This was Engles' verdict on William Morris, and the quote was prominently displayed in the house where he lived as a teenager, and which I visited recently. It's now the William Morris Gallery in Walthamstow, and makes for a fine day out, complete with splendid artisan lunch options.
The house is a treasure trove of all things WM, at least as far as the decorative arts are concerned, and there is a focus on both process and outcome. His politics are dealt with in an upstairs gallery, together with an emphasis on his environmentalism. His frustration about how his social reformer ambitions took second place to wallpaper design are clear enough. For example, here's a comment he made whilst supervising the decoration of a Yorkshire mansion:
"I spend my life ministering to the swinish luxury of the rich."
It's clear that the working class couldn't afford the wallpaper; whether they wanted to is less obvious. That's the problem with the unwashed; they tend never to be really appreciative of their betters putting themselves out on their behalf. Morris, we are told, was frustrated by both the depth of ignorance of many of his working class audiences at his lectures, and his own inability to communicate effectively with them. And they, it's to be supposed, were the ones motivated enough to turn up to hear him. The majority, it's to be presumed, were both ignorant and indifferent.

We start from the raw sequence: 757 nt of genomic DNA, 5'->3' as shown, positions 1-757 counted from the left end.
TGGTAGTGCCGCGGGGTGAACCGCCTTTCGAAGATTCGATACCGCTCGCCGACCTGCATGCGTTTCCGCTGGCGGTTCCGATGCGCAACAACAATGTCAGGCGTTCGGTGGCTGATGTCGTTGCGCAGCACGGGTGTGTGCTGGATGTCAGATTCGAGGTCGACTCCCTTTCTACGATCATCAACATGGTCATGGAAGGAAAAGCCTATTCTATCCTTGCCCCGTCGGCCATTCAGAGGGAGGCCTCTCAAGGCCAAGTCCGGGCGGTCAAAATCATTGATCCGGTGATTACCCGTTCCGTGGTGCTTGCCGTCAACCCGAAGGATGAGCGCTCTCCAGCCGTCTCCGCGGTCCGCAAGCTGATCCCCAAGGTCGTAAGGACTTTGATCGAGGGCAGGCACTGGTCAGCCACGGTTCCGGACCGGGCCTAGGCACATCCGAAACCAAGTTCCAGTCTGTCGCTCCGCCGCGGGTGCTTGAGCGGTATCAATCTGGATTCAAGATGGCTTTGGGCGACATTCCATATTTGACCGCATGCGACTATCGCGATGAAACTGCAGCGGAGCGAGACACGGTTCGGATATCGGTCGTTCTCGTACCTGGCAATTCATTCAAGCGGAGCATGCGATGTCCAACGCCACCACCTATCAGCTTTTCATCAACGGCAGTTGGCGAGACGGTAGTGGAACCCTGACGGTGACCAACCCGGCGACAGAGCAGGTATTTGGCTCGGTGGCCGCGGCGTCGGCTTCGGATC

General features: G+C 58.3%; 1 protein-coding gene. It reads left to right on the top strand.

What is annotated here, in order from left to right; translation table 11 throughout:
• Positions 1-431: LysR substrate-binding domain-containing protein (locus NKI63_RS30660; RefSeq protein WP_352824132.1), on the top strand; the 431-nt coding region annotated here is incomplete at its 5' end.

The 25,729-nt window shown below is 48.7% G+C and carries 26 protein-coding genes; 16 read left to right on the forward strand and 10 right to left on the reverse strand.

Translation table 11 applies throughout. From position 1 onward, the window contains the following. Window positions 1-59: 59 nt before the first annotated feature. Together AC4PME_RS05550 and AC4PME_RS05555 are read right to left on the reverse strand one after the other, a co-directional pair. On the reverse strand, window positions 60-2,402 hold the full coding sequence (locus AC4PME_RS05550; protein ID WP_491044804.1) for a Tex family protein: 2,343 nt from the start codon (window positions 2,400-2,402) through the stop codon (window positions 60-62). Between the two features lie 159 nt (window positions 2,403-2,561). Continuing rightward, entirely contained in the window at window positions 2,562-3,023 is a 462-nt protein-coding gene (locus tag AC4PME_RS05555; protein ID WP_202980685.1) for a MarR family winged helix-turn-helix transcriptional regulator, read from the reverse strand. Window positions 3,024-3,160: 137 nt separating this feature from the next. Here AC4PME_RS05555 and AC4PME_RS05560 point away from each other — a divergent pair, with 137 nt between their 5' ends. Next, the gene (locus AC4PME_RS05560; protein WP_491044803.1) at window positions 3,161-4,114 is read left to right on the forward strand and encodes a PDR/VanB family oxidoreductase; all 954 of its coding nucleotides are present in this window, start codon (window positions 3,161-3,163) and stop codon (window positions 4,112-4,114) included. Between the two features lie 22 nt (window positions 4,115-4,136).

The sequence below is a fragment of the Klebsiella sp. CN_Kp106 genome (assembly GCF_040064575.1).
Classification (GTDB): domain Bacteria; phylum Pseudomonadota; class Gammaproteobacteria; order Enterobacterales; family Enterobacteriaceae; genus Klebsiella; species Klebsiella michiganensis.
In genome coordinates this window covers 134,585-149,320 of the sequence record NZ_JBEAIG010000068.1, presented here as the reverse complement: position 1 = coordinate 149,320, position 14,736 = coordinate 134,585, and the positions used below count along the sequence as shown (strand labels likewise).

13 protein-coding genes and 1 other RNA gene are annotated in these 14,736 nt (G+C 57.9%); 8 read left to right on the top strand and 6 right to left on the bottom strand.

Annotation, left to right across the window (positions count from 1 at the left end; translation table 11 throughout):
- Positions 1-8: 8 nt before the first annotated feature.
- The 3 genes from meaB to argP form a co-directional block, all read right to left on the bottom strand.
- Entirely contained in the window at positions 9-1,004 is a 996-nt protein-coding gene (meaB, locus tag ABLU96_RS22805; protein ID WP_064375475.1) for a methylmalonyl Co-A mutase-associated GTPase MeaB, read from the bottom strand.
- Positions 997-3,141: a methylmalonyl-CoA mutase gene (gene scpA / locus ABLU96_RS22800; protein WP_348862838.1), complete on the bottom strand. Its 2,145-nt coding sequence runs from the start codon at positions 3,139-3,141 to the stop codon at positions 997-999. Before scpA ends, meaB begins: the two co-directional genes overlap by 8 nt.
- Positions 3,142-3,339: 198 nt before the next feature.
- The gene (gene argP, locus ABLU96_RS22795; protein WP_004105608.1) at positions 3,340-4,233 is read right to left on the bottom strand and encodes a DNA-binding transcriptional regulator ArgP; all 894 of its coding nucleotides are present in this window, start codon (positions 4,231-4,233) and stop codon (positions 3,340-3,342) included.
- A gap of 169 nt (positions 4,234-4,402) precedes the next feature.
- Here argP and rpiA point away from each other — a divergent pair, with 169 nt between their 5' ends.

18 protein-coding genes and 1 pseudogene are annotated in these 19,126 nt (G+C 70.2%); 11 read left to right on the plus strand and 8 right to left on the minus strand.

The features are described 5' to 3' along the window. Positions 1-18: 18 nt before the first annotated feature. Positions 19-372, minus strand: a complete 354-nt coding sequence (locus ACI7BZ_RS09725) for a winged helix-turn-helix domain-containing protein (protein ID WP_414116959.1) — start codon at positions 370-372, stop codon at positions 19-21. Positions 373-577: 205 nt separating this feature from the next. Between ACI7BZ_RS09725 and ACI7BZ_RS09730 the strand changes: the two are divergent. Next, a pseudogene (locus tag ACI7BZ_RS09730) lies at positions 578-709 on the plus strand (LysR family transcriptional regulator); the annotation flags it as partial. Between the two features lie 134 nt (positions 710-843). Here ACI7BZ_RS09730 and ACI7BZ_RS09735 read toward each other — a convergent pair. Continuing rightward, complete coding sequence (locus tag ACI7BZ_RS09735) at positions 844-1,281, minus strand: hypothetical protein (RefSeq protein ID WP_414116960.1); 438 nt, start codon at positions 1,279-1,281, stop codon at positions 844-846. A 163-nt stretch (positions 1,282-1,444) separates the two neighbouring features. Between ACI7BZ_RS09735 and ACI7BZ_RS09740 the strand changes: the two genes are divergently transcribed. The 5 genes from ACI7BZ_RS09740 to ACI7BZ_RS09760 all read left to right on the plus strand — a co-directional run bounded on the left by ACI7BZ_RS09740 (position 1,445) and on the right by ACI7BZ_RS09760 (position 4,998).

A fabled environmental educator once told me that the world would have been different if it had listened to Morris rather than Marx, and he wasn't talking about the wallpaper. It's an open question, of course, but maybe the members of the RSL – revolutionary socialist league (aka Militant) – would have found entryism more difficult if they'd all been wearing smocks.
News from Nowhere was Morris's utopian view of the future where money no longer exists, wage slavery replaced by craftwork, marriage become flexible bonds of affection, and where Parliamentary democracy has given way to informal patterns of co-operation. In this, however, women still did the housework. The clue to the amount of sense that the book contained was in the title. Anyway, as Aldous Huxley noted:
"It has become obvious that the machine is here to stay. Whole armies of William Morrises and Tolystoys could not now expel it."
My favourite quote from Morris, as it's a constant reminder of where I've been going wrong all these years, is this:
"If a chap can't compose an epic poem while he's weaving a tapestry, he had better shut up, he'll never do any good at all"